In this first section, Prescod-Weinstein gives us a glimpse into the love she has for particle physics. Many other reviewers of this book lamented that they didn’t really understand the scientific nomenclature in this section. I didn’t either, but I’m either used to not understanding books about physics, or I knew that the details about quarks really weren’t what I needed to take with me. I didn’t need any preexisting physics acumen to understand Prescod-Weinstein’s undying love for particle physics. She loves it more than I think I can explain to you. Something about the Standard Model makes this professional PhD physicist so, so happy, and that makes me happy, too.
The reason why this book is not entirely devoted to particle physics, which is a book I’m sure Prescod-Weinstein would much rather have written, is because I think that her scientific surroundings make it hard to focus on just doing what she loves uninterrupted. It reminds me of those times when I am trying to enjoy a book, only to be distracted by noises that are no fault of my own, like other people’s screaming babies and barking dogs. How are you supposed to focus on what you came here to do with all this noise? When the noise is that of Native Hawaiians protesting for astronomers not to build telescopes on sacred land, for Black mothers grieving for their murdered children, or women trying to make their voices heard without sounding too emotional, Prescod-Weinstein halted the objective science talk and turned our attention toward these more urgent issues. Until they have been addressed, science will not be proceeding as it should.
How can I go on loving science—the science that Carl Sagan showed me—knowing also what Chanda Prescod-Weinstein showed me? I’ve come up with the idea that “science” is only one word that in fact can mean many different things. There is the industry of science that is filthy and backward, authoritarian and colonialist. The science that denies those who differ from the straight white cis male standard. The science that rapes. When I call myself, in my blog’s subtitle, “A Skeptic on a Quest for Science”, that’s… not what I mean. Maybe we should not conflate this industry of deeply flawed scientists operating in a white supremacist patriarchy with Science, true science, perfect science. The science that I fell in love with because it does not make mistakes.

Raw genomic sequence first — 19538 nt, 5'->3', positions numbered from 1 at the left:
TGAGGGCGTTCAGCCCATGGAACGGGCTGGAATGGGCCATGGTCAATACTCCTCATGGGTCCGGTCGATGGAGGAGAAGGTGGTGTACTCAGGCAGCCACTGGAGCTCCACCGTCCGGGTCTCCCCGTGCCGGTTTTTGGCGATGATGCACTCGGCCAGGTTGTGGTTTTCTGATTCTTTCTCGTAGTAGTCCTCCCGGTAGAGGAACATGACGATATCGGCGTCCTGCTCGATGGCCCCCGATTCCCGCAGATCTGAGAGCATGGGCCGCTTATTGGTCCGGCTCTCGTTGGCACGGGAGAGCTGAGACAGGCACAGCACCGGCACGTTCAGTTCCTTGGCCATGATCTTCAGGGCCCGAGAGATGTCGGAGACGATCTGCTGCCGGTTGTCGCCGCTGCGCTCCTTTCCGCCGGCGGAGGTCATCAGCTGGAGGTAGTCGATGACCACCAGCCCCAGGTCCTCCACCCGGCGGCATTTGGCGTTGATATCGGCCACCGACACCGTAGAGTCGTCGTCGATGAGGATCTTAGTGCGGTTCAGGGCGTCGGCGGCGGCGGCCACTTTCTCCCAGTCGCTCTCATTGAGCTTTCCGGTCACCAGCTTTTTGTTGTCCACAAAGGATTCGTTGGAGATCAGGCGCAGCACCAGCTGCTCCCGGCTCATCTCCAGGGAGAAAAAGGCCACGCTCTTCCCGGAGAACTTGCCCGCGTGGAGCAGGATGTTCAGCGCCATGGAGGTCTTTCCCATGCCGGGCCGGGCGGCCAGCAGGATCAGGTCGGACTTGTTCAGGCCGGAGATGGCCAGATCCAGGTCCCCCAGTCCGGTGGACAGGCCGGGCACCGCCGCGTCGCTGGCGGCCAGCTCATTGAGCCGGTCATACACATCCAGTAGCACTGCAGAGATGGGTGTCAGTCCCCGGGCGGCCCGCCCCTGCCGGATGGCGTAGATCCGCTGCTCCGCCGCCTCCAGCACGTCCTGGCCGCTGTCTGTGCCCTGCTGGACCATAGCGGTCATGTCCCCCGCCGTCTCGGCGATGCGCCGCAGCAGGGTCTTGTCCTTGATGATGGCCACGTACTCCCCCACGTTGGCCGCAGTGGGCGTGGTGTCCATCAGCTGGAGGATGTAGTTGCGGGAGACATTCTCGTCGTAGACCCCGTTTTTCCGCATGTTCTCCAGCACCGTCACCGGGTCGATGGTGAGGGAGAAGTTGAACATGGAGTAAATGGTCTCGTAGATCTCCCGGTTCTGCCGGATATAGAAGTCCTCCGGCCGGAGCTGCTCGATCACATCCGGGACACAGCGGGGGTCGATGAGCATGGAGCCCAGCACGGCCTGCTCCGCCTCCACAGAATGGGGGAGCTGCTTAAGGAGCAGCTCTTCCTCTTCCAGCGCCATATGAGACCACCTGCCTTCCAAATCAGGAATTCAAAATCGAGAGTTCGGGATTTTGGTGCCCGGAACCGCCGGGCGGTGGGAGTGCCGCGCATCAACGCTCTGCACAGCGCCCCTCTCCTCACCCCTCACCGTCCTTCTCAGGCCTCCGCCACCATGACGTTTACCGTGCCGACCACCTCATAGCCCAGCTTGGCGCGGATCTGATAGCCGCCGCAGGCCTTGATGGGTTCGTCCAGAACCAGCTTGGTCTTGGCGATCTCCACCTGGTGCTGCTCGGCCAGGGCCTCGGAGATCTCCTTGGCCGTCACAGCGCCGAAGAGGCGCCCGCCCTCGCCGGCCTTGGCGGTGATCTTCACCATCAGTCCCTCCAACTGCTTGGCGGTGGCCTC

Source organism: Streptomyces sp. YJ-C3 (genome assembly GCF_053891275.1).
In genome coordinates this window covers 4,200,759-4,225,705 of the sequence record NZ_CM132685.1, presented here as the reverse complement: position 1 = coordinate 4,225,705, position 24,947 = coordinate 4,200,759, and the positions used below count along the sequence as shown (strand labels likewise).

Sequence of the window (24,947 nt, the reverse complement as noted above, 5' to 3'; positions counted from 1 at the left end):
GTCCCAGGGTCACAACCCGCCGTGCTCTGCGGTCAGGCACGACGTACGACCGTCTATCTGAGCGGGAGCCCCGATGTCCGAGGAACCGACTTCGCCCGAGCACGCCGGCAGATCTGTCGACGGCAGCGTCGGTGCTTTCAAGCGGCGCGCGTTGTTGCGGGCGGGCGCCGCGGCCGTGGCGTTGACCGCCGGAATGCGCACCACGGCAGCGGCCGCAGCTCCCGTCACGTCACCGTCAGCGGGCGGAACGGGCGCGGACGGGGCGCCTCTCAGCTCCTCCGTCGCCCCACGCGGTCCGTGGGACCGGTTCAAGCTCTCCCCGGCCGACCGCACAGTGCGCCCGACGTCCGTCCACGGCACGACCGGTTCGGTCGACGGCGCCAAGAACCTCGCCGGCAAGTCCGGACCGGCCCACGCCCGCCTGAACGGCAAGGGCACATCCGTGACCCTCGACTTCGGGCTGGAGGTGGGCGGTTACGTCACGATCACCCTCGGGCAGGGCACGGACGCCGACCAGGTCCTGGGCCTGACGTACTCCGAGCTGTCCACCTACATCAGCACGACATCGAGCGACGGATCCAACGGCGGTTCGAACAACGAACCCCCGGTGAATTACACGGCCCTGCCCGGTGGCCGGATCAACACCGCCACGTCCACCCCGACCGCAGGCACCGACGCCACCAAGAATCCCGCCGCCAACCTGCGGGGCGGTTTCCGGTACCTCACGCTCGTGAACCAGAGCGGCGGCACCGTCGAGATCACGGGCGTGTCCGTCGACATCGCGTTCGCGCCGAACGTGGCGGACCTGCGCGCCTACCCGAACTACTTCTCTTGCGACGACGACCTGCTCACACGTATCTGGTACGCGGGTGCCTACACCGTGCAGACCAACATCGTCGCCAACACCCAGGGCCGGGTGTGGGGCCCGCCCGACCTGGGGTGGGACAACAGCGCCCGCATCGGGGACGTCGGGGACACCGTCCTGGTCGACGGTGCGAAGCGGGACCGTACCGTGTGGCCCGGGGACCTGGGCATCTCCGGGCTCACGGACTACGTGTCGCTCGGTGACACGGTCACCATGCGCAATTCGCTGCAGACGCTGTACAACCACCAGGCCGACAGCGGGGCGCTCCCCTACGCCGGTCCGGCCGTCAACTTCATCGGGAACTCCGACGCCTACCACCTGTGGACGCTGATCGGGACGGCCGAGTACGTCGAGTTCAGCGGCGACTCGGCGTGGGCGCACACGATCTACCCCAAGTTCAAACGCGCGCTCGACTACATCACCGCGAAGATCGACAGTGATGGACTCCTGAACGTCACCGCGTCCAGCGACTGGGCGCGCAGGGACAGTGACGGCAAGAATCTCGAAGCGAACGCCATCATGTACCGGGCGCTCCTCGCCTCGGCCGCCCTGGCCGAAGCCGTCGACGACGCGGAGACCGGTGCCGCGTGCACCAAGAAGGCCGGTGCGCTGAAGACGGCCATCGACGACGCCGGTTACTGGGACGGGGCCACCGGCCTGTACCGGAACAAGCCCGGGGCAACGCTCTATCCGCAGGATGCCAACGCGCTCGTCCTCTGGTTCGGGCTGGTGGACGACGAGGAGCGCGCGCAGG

As an atheist, I’ve often encountered other atheists asking religious people, “How can you be religious when religion has caused so much harm to so many people?” The religious people usually reply with, “Religion as it is practiced by humans is not perfect, because humans are not perfect. God is still perfect, and I believe that He is good even when religious people are bad.”
I never imagined that I would be asking myself this same question, and giving the equivalent answer, about science instead of religion. But true Science, the version that isn’t riddled with human flaws, is a standard of near-perfect objectivity, albeit one that fickle humans—yes, even scientists—will never reach. I do not admire scientists who steal Indigenous lands and who rape people. I do admire science as a way of learning about the world, and trying to know what is true as accurately as we can. I love science’s ability to weed out quackery and pseudoscience by demonstrating that two variables do or do not have any correlation. I love the democracy and the equality of it all, that if your idea holds up to scrutiny, then it doesn’t matter if you’re Albert Einstein or a Black queer disabled agender Jewish woman from East LA. True Science doesn’t care who you are. Everyone gets an equal chance to see if their ideas will survive skepticism and experimentation.
I think that my made-up justification of loving Science holds water, but even knowing that, this book is leaving me particularly disappointed and unmotivated to praise science as I have been for years. The topics in this book are very heavy, especially if you didn’t know them before and you really don’t know what you can do to help it get better. I don’t. I wish there was something I could do to make flawed science more closely resemble true Science, but I’m not part of the science community and I don’t really have the power or money on my own to do much. I think the most I can do is to tell you to read this book. I mean that especially if you are a white male scientist or if you know one. Listen to what Prescod-Weinstein is telling you, and don’t take it lightly. If you aren’t concerned for the well-being of Black woman scientists, then at least do it knowing that this is life and death for Science itself.